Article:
While the state has a mandate to have one-third of its electricity come from renewable energy resources by 2020, energy planners and providers alike are hoping milder weather prevails this summer in the face of prospects for perhaps a permanent shut down of one of the state’s two major nuclear generating plants.

The long-term closure of the San Onofre Nuclear Generating Station (Songs) is still just speculation, but in the meantime added pressure is being placed on the state’s mostly natural gas-fired generation fleet. Gas plants account for about two-thirds (67.5%) of the state’s 50,341 MW of available capacity, according to the state grid operator, the California Independent System Operator (CAISO).

Utility energy strategists this past spring predicted that natural gas for power generation could jump this summer if temperatures soar, following action by federal regulators in late March to keep Songs closed indefinitely (see Daily GPI, March 29).

Some physical gas traders attributed a bump seen in West Coast gas prices in late April in part to the outage of the Songs units (see Daily GPI, April 24).

A recent Associated Press (AP) report suggested that the current problem caused by unusual wear on tubing connected to four new steam generators may be too costly to warrant fixing. In admittedly different times and with smaller units, Songs majority owner/operator Southern California Edison Co. (SCE) faced the same dilemma 20 years ago when it closed Unit 1 at Songs.

SCE is not commenting on the speculation, noting that it plans to file by the end of the month a plan with the Nuclear Regulatory Commission (NRC) to fix the Songs situation, and expects to subsequently restart the two Songs units totaling 2,200 MW. SCE and the Scripps Institution of Oceanography are in the midst of a seismic research project related to Songs in the wake of Japan’s situation with its nuclear plants following last year’s devastating earthquake and tsunami.

Meanwhile, CAISO is conducting two studies, according to a spokesperson — one looking at short-term peak load power needs through the end of next year, and the second one looking out five-10 years. Both studies assume Songs’ continued closure.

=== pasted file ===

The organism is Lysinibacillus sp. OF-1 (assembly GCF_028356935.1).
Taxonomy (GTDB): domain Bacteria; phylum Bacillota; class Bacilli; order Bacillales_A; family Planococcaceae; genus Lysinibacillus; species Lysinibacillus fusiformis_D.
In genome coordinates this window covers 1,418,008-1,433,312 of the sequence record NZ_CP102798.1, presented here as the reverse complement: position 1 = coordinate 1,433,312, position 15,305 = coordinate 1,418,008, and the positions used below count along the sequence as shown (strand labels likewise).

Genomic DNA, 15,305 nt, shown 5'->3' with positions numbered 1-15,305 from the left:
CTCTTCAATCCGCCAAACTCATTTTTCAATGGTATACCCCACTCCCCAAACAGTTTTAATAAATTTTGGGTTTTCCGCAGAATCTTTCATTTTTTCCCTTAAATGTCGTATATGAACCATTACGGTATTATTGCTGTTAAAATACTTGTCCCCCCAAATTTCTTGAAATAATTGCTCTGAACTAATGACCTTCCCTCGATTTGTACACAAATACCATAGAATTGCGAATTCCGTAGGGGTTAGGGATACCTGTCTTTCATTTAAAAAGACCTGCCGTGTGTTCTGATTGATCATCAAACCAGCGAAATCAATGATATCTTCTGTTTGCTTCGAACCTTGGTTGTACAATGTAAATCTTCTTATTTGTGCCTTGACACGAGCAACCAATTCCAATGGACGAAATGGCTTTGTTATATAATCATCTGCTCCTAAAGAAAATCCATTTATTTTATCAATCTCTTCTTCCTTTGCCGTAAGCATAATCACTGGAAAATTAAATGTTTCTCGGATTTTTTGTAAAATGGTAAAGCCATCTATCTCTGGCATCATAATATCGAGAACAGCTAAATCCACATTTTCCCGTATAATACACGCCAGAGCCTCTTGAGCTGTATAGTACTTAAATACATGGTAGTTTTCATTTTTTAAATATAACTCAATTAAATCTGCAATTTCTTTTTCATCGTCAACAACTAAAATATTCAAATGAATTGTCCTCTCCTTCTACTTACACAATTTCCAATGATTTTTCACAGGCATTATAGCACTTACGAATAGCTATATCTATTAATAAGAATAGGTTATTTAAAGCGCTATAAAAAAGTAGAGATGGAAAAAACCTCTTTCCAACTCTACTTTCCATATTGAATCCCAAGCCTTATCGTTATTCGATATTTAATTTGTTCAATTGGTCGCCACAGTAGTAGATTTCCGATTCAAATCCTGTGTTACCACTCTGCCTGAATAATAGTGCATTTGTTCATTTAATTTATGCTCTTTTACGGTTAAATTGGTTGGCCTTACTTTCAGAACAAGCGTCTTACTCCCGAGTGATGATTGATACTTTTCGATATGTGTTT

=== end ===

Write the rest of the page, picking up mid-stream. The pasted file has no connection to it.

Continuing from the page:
The five-member California Public Utilities Commission (CPUC) is scheduled to decide in August how to launch a statewide proceeding in which SCE and Sempra Energy’s San Diego Gas and Electric Co., which has a 20% interest in Songs, will have to detail the potential added costs for utility retail ratepayers to bring the Songs units back in service, mothball them or close them permanently.

The CPUC’s independent consumer advocacy unit, the Division of Ratepayer Advocates (DRA), is closely monitoring the situation, but it hasn’t filed anything with the CPUC, DRA officials told NGI. “We’re following what is going on with the NRC, and we’re basically getting probably as much information as anyone else out there,” DRA’s Mark Pocta said.

CPUC involvement would look at the economic consequences of a total closure, said Pocta, noting that the federal regulators at the NRC have the lead on all safety issues.

The upcoming filing of SCE’s plan and federal regulators’ reaction to it should clarity the situation for Pocta and many other state officials, some of whom are wrestling with how much additional gas-fired generation will be needed to pick up the slack in Songs’ absence.

“I think we are getting to the junction in the road when something will be put out and some direction taken in the next two months,” Pocta said. “Right now we are approaching the six-month period, and that is quite a long time for those units to be down.”

The AP report cited the closed Trojan nuclear plant 40 miles northwest of Portland, OR, which was shutdown as a result of leaking tubes in a steam generator after 17 years of operation — less than halfway through its expected 40-year lifespan. SCE closed Unit 1 at Songs in 1992 under similar circumstances in which the cost of repairs was made continued operation uneconomic.

Nevertheless, utility and state officials are far from throwing in the towel, even in the face of the current outages and state-wide regulations prohibiting the use of sea water to cool Songs and nearly 20 other (mostly natural gas-fired) generation plants located along the Pacific Coast.

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